In a recent post for Rethink Music, Nick Susi explains his point of view about streaming, and his questions is very interesting: how streaming has changed the music perception? How is its long-term impact? Well, nobody knows the future, but something is certain: the era of streaming is still nascent.
With Spotify et similia, music is now more available than ever, but there’s a problem: the interaction between users and artists is now passive.
“The user has chosen to engage with a playlist’s purpose and contest to engage with a playlist’s purpose and context, like New Music Friday or Release Radar for discovery, or Cardio for the gym, more so than the direct intent to engage with a particular artist. such as venturing outside that playlist to see who the artist is and listening to the rest of their catalogue, was incredibly low. This is all to say that when the user’s primary interaction with a given artist is only within a playlist, even if that user has chosen to save or add that artist to their own playlist, there is no identity building for that artist”.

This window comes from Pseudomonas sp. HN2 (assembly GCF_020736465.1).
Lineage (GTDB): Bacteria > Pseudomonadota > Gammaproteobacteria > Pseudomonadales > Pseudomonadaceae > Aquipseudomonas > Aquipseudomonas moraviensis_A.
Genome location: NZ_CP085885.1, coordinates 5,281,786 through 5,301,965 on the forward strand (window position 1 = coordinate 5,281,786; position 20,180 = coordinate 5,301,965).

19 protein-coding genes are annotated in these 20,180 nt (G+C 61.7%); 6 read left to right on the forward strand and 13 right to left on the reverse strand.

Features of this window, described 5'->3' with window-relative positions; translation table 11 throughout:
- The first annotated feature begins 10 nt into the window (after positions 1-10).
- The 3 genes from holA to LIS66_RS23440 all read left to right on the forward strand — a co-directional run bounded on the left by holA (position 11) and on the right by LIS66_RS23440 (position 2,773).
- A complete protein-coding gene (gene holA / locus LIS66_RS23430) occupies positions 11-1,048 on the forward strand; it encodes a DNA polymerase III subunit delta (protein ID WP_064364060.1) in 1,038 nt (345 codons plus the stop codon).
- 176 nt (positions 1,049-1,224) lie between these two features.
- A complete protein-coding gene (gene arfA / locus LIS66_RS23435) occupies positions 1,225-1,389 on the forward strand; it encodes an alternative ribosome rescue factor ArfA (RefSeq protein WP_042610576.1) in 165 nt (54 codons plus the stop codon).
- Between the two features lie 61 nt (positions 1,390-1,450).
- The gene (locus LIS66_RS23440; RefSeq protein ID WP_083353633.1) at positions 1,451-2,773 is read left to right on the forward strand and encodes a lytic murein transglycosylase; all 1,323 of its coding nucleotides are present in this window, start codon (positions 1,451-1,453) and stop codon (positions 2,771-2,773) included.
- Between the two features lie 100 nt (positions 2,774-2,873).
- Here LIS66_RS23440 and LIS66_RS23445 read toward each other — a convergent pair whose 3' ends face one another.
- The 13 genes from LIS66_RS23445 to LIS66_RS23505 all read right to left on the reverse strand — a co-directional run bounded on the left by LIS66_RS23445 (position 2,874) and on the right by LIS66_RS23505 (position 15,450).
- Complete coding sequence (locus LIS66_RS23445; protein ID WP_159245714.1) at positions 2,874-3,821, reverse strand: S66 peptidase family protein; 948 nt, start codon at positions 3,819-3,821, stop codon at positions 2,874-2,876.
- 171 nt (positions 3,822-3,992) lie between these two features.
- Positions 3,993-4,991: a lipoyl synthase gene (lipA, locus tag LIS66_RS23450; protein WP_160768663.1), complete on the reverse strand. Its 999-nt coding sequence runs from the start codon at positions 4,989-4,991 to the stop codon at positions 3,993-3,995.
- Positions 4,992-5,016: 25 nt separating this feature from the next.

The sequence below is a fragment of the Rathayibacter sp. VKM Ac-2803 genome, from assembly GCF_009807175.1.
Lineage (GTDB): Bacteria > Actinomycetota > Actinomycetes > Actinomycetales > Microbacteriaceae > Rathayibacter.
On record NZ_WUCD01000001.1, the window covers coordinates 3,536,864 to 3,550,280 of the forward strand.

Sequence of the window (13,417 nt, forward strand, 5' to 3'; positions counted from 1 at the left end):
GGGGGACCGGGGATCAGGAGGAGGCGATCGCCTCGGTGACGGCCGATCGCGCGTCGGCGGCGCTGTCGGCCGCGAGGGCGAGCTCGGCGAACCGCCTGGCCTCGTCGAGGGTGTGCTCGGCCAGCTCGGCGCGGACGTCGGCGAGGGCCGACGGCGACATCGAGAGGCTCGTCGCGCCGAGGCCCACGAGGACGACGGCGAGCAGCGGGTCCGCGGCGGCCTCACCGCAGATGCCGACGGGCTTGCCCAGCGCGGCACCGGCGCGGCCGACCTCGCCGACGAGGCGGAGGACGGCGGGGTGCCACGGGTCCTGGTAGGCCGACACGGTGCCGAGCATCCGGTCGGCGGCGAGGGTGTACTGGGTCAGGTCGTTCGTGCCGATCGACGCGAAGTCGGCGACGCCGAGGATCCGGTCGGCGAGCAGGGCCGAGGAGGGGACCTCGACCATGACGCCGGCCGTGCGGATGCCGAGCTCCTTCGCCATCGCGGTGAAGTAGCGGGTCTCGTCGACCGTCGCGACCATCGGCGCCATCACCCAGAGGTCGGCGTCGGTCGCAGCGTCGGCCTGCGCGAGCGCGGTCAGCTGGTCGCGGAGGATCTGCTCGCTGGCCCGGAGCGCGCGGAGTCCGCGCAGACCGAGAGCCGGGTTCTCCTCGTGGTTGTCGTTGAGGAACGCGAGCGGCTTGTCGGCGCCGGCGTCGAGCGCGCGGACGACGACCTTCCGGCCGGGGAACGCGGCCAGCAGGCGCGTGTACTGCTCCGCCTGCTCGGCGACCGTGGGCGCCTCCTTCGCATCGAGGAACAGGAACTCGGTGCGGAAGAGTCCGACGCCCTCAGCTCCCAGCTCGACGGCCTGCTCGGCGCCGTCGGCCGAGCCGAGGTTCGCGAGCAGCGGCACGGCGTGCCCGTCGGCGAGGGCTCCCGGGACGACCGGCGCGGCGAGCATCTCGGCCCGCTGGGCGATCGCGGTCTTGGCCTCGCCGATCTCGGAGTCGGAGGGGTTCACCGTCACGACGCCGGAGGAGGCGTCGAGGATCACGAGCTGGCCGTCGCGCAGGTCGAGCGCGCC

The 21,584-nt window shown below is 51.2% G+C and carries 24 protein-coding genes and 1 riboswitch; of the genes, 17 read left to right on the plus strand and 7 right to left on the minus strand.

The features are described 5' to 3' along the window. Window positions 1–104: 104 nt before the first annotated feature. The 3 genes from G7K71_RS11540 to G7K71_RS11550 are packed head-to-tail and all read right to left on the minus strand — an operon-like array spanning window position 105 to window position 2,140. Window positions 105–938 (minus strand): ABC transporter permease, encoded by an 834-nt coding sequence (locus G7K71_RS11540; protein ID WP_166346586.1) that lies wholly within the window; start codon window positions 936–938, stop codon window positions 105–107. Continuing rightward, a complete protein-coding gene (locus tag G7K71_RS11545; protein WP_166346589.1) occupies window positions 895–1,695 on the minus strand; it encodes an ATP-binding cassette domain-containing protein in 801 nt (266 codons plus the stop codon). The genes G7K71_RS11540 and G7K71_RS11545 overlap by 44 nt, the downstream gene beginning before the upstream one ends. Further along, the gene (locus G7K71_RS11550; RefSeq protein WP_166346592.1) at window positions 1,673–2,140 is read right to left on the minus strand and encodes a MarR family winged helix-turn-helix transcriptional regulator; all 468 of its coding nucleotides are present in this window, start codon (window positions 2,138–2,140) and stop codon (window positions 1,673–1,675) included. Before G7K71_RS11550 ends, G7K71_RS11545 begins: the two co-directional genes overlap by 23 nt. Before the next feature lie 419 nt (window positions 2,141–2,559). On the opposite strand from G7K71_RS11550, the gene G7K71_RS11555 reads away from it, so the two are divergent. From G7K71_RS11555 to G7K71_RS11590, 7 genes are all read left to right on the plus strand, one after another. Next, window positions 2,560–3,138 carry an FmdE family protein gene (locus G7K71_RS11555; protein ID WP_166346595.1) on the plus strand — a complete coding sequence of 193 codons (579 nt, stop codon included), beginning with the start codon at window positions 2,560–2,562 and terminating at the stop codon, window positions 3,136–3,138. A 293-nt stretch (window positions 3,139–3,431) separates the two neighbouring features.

For Susi, the “discover-fever” is constantly increasing, but not the interest for a particular artist: the most important factor is now the context of listening and how the collection of songs were a reflection of listener’s own life story.
In this way, playlists have a fundamental role to play in the nowadays music world.
For us, even if we’re mainly audio providers and we don’t have the same visibility and user base as a “single” artist can have, Susi’s thoughts are pretty aligned with our personal vision.
Even if we’re audio providers, what we care the most is to create a bond between our produced sounds and the final listener/user; making him/her feel (even without a playlist!) part of the overall multimedia experience: that’s the most important thing for 93 Steps.